The Corinthian style was developed in ancient Greece and classified as one of the Classical Orders of Architecture, it is characterized by an ornate capital with acanthus leaves.
The Corinthian Order
To ensure buildings echoed a cohesive sense of style, Greeks created three orders of architecture, groups of design elements meant to go together on a building’s exterior decoration. All orders included specific kinds of columns, capitals, and decorations. The three Greek architectural orders were Doric, which was the most simple; Ionic, which was a bit more decorative; and the Greek Corinthian order.
The proportions of the orders were formed on those of the human body. The Corinthian, along with the Composite, is the most ornate of the orders. This architectural style is characterized by slender fluted columns and elaborate capitlals decorated with acanthus leaves and scrolls. As it is for other classic styles, the kind of building can request modifications to the canon of the style itself.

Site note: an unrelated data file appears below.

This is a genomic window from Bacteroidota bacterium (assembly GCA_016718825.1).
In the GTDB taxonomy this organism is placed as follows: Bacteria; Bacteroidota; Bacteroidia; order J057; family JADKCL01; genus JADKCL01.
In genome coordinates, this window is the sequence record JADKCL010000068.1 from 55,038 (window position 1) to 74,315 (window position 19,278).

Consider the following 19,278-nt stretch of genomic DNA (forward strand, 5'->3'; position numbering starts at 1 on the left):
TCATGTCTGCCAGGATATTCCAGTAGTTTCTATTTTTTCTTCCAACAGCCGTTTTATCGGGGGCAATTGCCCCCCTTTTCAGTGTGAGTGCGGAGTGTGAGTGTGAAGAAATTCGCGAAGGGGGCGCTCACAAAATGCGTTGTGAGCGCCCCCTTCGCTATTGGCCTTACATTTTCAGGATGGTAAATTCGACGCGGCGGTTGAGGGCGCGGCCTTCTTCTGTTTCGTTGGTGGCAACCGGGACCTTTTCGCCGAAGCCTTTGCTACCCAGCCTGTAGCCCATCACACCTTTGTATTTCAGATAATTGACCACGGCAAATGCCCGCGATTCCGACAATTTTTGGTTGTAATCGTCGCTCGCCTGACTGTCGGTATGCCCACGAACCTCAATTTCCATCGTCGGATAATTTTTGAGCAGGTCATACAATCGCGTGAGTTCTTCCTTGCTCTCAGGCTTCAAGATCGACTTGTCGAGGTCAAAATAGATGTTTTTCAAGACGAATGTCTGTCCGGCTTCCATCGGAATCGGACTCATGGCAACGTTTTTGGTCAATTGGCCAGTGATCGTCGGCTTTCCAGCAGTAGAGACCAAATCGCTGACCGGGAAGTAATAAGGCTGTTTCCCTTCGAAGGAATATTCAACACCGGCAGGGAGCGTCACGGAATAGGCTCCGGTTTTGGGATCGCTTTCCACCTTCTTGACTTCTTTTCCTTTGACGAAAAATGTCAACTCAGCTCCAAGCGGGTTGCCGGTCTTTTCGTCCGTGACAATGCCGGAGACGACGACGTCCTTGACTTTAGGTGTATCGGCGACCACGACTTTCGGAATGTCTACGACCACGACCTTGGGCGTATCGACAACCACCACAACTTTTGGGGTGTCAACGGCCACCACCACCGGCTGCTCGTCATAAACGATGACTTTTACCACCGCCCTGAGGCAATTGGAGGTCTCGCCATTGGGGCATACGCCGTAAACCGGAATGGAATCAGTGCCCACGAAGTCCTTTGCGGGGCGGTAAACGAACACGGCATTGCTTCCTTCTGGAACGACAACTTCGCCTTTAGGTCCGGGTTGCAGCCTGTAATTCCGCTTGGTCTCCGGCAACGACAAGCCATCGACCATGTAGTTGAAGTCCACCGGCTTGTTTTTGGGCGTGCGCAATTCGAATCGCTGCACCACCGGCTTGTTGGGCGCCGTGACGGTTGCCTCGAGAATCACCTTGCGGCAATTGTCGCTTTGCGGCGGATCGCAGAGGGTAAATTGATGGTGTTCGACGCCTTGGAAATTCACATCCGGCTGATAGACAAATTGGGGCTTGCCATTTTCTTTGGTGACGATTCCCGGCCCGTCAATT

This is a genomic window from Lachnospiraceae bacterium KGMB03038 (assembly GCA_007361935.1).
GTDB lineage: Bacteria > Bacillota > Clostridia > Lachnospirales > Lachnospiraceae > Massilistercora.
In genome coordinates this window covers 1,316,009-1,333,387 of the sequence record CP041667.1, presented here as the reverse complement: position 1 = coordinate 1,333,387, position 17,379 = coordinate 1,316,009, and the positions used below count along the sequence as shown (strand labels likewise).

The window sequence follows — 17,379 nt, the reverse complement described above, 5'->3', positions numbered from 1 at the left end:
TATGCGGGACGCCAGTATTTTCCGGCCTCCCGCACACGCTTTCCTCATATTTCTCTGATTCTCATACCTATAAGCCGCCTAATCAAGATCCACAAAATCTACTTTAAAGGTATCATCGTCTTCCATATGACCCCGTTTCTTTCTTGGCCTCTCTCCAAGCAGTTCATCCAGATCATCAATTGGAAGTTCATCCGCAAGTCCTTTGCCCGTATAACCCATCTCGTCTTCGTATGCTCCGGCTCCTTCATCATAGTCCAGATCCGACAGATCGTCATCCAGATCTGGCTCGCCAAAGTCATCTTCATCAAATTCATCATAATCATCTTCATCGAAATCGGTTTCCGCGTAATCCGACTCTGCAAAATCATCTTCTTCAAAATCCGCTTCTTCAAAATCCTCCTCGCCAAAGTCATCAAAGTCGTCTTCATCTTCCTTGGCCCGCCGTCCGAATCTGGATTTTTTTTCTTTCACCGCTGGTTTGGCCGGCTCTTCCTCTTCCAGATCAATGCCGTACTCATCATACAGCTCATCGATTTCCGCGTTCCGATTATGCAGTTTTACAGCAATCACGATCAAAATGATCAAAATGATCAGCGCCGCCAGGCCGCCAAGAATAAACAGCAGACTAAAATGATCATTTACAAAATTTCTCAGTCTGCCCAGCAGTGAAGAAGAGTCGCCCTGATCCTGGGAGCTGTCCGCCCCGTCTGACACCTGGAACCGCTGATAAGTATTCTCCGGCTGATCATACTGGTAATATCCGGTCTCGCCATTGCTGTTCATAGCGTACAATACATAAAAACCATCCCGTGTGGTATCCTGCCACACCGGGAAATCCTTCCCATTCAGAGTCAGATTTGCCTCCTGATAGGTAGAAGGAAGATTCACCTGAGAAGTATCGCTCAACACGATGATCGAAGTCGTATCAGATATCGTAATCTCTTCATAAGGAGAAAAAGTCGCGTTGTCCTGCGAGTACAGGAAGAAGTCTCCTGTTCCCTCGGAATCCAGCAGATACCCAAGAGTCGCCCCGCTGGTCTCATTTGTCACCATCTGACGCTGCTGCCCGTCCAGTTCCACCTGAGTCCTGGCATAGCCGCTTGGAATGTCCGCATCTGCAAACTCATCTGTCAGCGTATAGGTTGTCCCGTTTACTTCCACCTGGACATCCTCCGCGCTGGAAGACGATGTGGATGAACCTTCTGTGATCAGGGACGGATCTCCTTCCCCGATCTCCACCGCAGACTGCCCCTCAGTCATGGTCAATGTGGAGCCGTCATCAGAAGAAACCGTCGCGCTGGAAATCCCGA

The most important features of Corinthian order are:
- The hanging capital, that is carved with two staggered rows of stylized acanthus leaves and four scrolls.
- The shaft has twenty-four sharp-edged flutes, while the column is ten diameters high. In its proportions, the Corinthian column is comparable to the Ionic column, although it is more slender, and stands apart by its distinctive carved capital.
- The abacus upon the capital has concave sides that conform to the corners of the capital, and it may have a rosette in the middle of each side.
Image source: https://en.wikipedia.org/wiki/Classical_order
This Order has always been related to Beauty. Taken as a whole, it was developed by the Romans into an expression of the grandest architectural show. Vitruvius described the Corinthian column as an imitation of the slenderness of a maiden. The oldest known building designed in line with this order is the Choragic Monument of Lysicrates in Athens.
The Meaning of the Acanthus Leaves
The acanthus leaves were also adopted in Christian architecture, in the Gallo-Roman capitals, and in the sepulchral monuments, to symbolize the Resurrection, evident in the Romanesque art because the Corinthian order was mainly used for capitals in the choir of a church, were kept the relics of the saints to whom the Resurrection was and is promised, often with a number symbolic of leaves or flower buds.